Wintry Woolly Wonders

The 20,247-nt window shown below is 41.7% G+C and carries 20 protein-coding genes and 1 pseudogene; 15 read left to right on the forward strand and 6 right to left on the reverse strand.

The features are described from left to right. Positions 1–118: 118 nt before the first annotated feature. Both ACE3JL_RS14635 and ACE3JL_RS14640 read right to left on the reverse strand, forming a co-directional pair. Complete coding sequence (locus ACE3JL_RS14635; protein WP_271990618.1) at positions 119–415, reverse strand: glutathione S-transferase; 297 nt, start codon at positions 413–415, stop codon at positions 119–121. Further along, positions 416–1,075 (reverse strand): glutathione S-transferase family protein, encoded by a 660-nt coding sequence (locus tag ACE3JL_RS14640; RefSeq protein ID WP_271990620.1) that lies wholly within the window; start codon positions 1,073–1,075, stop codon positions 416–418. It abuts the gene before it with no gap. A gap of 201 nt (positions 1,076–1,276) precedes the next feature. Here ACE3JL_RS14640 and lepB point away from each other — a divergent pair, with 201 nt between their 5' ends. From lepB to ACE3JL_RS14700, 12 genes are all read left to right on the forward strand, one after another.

I find myself sitting here looking out the window from my upstairs yoga, sewing, crafting and computer / photo farmhouse studio wondering how I ever got to this place, what set in motion the events that led me to this farm and to come full circle from wanting to plow fields and grind feeds and 'breed to raise' animals to simply watching snow fall placidly among the twisting, snow laden trees, watching nature itself define what grows, where the animals settle on this wintry day. I sit here knowing it will soon be time to go WALKABOUT with the "Girli-Whig" Guardian Pack, Sissy, Annie and Mikey--the three Anatolian livestock guardian dogs who lie at the moment three feet from our wood stove downstairs, waiting for me to make the slightest move towards putting on my boots or sounding the zipper of my long down vest, so necessary today in the wind and snow. I can see my horse, 'Dog', and her companion - donkey, 'Eoyore', hunkered down beneath the tall cedar just up the draw from the woodshed outside the window, protected from the wind, sheltered from the snow. In those earlier years when I started this venture, I would have rushed to take them to the barn -- only to have them leave as soon as I turned my back and the barn door flew open, to go exactly where they are now, sheltered from the wind and snow. How anthropomorphic it is for us to think we know the perfect shelter for our animals in a storm...how we read into them, what we-who have lost the instinct to know 'where to go in a blizzard' in the wild-think best when nature has equipped them over eons of time with the ability to know . It has taken me all 40 years here to learn, from observing the Earth and its native plant and animal life and from being among our livestock and dogs and nurturing our gardens, that balance and harmony come from WITHIN the environment, not from us and what we want of it. Those three dogs I mentioned above will go out in that environment shortly, and they'll not be back 'til morning--they'll have had their rest in our anthropomorphic wood stove setting and be ready to become a part of the 'wilding' elements, ready to defend their sheep against all harm, ready to hunt moles and voles and mice tuckered beneath the snow mounds, ready to play like all creatures, human, wild, and 'of the farm' sending snow in all directions, sliding into one another and me, grasping at snowflakes as they fall. Life is Good Today....


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